THIS WEEK: November 20 – 26, 2011
The Week At Large
The movie industry is a serious business where real men and women make real sacrifices of time, money, and even life. And no one knows that more than the filmmakers behind G.I. Joe 2: Retaliation. A crewmember died this past Tuesday while taking down an old set for the sequel to the 2009 blockbuster movie. My thoughts go out to his family and friends. Of course, filmmakers aren’t the only people taking things seriously these days. Wouldn’t you know it—the Tea Party took up arms against the Occupy Black Friday movement (which sought to discourage shopping) by supporting a movement of their own: BUYcot Friday, which hoped to encourage people to shop as a means of protesting the Occupy folks. And speaking of Occupy Wall Street related projects, you will soon be able to purchase Occupy This Album, a compilation of songs by various artists who support the movement. And if that doesn’t just tickle your pickle, then you can always start a movement all your own.
The Close Up
Those who know me well will know that I read a lot. And though I’m almost always reading a work of fiction, I don’t prefer one genre over any other. Give me mainstream, horror, science fiction, contemporary literature, whatever—I love it all. In fact, I’m so enamoured with fiction that I spent five years of my life getting one of the most impractical university degrees of all time: an Honours Bachelor of Arts in English Literature. What can I say? I’m a book lover.
But it wasn’t always that way. Before high school, you’d have had a pretty tough time getting me to pick up a novel of my own free will. Like many things, though, life changed after I started grade nine. It was as a minor niner that I first stumbled upon the novels of Canadian science fiction writer Robert J. Sawyer. It was his novel Illegal Alien that first captured my imagination, and … well, the rest, as they say, is history.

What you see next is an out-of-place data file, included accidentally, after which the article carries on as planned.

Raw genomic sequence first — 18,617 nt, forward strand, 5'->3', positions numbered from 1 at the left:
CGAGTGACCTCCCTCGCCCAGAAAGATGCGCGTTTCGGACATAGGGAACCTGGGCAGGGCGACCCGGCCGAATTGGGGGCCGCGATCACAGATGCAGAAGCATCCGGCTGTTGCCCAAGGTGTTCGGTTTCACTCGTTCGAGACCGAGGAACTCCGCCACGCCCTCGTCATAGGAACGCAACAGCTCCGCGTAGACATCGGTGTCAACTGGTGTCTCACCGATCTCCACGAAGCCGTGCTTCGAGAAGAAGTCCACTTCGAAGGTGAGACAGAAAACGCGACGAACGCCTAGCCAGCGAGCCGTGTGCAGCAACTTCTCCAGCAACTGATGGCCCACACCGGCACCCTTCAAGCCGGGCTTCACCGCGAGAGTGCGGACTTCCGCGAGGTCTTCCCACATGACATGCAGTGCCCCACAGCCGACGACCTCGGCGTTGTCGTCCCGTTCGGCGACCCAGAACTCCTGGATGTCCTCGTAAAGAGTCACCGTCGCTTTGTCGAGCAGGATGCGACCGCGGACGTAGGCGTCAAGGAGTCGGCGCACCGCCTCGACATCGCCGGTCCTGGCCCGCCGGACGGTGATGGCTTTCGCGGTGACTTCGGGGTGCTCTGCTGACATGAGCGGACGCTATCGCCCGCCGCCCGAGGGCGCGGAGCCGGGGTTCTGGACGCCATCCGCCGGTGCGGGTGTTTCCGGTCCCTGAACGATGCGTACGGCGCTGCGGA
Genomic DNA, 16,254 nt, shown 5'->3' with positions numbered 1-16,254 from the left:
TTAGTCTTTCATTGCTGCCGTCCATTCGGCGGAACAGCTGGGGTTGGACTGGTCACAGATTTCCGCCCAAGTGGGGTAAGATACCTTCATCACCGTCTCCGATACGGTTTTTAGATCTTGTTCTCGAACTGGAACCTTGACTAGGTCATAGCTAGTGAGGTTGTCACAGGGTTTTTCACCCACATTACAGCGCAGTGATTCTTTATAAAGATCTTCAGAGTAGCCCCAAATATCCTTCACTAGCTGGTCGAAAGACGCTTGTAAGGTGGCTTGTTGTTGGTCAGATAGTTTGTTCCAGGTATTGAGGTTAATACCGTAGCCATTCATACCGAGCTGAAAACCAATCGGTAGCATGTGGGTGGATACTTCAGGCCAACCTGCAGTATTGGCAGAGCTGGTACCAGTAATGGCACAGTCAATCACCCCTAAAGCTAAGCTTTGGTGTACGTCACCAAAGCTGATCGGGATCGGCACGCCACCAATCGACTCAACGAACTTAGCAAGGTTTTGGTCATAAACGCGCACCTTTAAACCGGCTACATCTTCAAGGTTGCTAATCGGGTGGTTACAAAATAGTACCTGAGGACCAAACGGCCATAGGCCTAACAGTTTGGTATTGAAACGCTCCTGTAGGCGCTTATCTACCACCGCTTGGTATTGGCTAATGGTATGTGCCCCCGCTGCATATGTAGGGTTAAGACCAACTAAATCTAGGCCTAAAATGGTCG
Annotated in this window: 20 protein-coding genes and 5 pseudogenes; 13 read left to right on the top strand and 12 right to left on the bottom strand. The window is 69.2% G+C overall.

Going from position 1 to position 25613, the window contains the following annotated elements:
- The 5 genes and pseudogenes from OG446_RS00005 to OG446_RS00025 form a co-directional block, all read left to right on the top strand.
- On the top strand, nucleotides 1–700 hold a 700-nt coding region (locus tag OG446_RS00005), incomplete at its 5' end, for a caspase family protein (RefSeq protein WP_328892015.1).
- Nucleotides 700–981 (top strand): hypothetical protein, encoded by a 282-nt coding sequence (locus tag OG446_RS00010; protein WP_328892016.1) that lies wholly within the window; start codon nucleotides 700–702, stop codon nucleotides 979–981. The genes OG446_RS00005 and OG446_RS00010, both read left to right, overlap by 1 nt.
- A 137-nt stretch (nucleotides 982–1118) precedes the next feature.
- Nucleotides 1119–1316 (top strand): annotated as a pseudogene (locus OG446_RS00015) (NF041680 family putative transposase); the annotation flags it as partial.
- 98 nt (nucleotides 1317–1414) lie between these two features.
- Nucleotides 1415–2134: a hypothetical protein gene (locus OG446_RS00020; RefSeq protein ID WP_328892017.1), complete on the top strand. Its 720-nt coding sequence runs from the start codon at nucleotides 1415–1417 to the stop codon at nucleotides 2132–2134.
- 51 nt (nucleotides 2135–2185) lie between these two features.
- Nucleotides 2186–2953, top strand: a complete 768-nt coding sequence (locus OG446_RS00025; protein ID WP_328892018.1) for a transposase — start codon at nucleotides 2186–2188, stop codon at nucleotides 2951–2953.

For those not in the know, Sawyer is Canada’s most popular and most successful science fiction writer, and his twenty published novels have been gaining much attention around the globe. More recently, ABC’s big budget television series FlashForward was based on Sawyer’s 1999 novel of the same name. And if you haven’t already checked out his latest trilogy (Wake, Watch, and Wonder), which is about the internet gaining consciousness, then you really should—it’s quite a compelling bit of business.
And so it was with considerable delight that I heard the news (via Sawyer’s FaceBook page) that McMaster University (my alma mater) will become the official depository of the Robert J. Sawyer archives. These archives will include all of Sawyer’s notes, manuscripts, working papers, domestic and foreign editions, ephemera, and journals. Even better is that McMaster wants Sawyer’s writings to be included as part of their extensive Canadian literature holdings, as opposed to archives reserved exclusively for science fiction. This means that Sawyer’s work will be sitting alongside the writings of such CanLit luminaries as Farley Mowat and Margaret Laurence, among several others.
For far too long, literary scholars have ignored the work of popular fiction writers. While many readers love and enjoy stories of all stripes and colours, the academic world has forever been hesitant to embrace so-called “pulp fiction.” But as the old Bob Dylan song suggests, “the times, they are a changing.”
Truth be told, I couldn’t be happier. For my first favourite author to be featured by the school I once attended is pretty spectacular, especially considering that some of the English profs there are none too fond of pop. fiction.
But this is change, this is progress. And I know that suggesting as much pretty much colours me in shades of nerd. And so in the spirit of all things nerdy, and in celebration of Robert J. Sawyer’s new home at McMaster University, I have only one thing to say:
The 168 Turnaround is a week-in-review column, a place for me to reflect on the week’s most interesting pop culture news items. If it mattered to me or I think it might matter to you, then it will be here. If I’ve overlooked an important news item, or if you have a comment or question, please leave a response below. Thank you for reading.